- Production Values
Studio: Brain’s Base
Synopsis & Opening Comments
“Ryuugamine Mikado has always longed for the excitement of the city life, and an invitation from a childhood friend convinces him to move to Tokyo. Witnessing the Black Rider on his first day in the city, his wishes already seem to have been granted. But as supernatural events begin to occur, ordinary citizens like himself, along with Ikebukuro’s most colorful inhabitants, are mixed up in the commotion breaking out in their city.”
With the same author (Ryohogo Narita) who wrote the fantastic series, Baccano, and the same crew (Director Takahiro Omori and Studio Brain’s Base) that adapted the anime, comes yet another dark and gritty work, Durarara!! Due to this sort of staff I was pumped and ready to go watch this series and at first, I genuinely found this to be slightly better than Baccano.
Key words: At first
The first thing that hooked me to Durarara was the setting. By capturing the Japanese culture, showcasing the dominant use of technology and delving into the grittier areas of crime and violence, Brain’s Base did an impeccable job breathing life into the modern Tokyo city, Ikebukuro. It oozed with hip, slick style and never once did the setting feel underwhelming.
With the engaging setting, Durarara makes fantastic use of it in its first half. The pacing is in constant, exceedingly entertaining motion and with a wonderfully diverse cast, there’s something new and exciting at every turn.
Durarara also has one of the most brilliant story set-ups ever. It’s a multi-layered story filled with subplots that brilliantly intertwine and the series never comes across as frustratingly confusing. It keeps the viewer immersed by letting them try to fit the puzzle pieces together and it was a fantastic build-up to say the least.
I fell in love with Durarara and was almost ready to call this a near flawless anime.
While Durarara sets up a vastly engaging storyline, its payoff is a load of rubbish, primarily, because there is no pay-off.
What started off as a series in constant, breakneck motion, the series eventually starts to ease its foot off the gas pedal by the second half, before slamming on the brakes in its final third. At the height of every climax, Durarara wimps out and takes the safer, duller route; reducing all tension it originally built up. After everything the show promises, it fulfils none of them. After so much anticipation, the series just ends with very little resolved.
It’s like waking up on Christmas and tearing off the wrappings of a nice present only to find out that it’s coal.
Diverse, large and insanely fun to watch, Durarara has a phenomenal cast. We get characters from both ends of the spectrum. Wild to meek, tame to absolutely psychotic, idiotic to clever, normal to the supernatural; characters range from Celty, a beautiful vigilante riding on a motorcycle looking for the head of Shizou, a man with serious (and I mean serious) anger issues – possessing super strength as he can lift cars and vending machines – to even the typical, but very relatable teenage lead, Mikado. These three characters just barely scratch the surface of the whole cast.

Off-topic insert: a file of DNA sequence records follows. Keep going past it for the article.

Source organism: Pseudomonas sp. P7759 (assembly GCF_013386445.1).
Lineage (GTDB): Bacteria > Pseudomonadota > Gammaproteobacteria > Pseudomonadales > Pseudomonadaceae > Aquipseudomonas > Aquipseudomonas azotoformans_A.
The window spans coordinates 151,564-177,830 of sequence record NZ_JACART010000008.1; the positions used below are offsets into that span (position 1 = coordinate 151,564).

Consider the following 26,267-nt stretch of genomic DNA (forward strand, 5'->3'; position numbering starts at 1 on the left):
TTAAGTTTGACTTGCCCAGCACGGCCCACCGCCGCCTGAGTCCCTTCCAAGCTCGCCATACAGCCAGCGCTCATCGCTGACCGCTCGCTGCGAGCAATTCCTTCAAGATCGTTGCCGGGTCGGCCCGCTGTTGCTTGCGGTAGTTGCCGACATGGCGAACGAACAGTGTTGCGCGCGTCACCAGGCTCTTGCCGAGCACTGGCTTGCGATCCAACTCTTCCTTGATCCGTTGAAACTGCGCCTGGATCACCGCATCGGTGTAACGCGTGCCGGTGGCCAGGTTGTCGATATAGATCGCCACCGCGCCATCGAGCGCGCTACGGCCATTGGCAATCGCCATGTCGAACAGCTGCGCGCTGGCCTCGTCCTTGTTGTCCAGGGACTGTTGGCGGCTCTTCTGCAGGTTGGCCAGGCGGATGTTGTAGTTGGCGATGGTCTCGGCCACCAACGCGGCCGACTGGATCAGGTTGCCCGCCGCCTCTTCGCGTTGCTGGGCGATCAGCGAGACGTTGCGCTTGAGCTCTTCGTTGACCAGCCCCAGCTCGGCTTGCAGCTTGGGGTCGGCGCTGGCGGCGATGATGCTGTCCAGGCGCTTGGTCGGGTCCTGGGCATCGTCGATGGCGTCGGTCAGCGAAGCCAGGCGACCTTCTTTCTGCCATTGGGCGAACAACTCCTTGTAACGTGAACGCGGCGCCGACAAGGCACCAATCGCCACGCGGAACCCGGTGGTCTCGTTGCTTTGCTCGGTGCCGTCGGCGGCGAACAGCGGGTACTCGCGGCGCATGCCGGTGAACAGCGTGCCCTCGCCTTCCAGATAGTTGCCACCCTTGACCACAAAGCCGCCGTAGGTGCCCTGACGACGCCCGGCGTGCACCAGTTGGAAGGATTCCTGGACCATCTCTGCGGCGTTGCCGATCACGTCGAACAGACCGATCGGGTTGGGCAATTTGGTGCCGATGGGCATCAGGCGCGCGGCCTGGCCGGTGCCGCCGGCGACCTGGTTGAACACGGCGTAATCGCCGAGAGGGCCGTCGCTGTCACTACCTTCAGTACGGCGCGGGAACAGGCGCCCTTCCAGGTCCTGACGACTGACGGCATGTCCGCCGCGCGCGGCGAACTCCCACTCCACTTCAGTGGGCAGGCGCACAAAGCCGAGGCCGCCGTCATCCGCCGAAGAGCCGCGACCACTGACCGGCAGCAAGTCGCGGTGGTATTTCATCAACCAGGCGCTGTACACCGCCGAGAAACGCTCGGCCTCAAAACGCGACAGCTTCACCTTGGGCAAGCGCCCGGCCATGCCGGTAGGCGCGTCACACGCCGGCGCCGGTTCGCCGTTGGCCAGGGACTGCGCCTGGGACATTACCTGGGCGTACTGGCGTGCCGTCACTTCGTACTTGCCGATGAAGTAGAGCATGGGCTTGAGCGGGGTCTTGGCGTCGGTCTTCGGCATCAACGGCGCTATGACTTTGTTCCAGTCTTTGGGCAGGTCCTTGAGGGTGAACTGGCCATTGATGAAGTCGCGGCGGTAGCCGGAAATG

Claiming that Durarara doesn’t have a wickedly delightful cast would be absurd.
But unfortunately, Durarara’s cast is brought down by the lacking story and awful utilisation.
Instead of resolving characters, Durarara only gives them more problems, throwing them into weakly written angst and drama. Instead of fun quick-witted dialogue and bouncing off each other, characters begin to bicker and whine and cry. They hold grudges over illogical reasons and silly miscommunications; strained relationships and misunderstandings, that could have easily been cleared up, take up a good chunk of Durarara.
Oh, and out of all the villains the series could have chosen to end with, it ends with that one leader of the gang, Yellow Scarves. What was his name again?
Like mentioned earlier, Brain’s Base does a very fine job bringing everything to life. The art fits the the series perfectly and sets that stylish, gritty mood perfectly. The animation has occasions of very small slip ups but is otherwise fluid with very well-choreographed fight scenes. The voice acting captures character emotions very well and the music gives everything a nice flare.
If only actual story had retained the same quality.
Durarara is fantastic for its first half and painfully lacklustre in its second half. The story builds up to nothing and with an incredibly entertaining cast that is misused by the end, Durarara was downright disappointing by the end.
Even so, while I would never call Durarara a good series, it certainly does stand out from the average anime and if you’re willing to tolerate an inconclusive ending, the final half does have enough charm to keep those less critical than me entertained.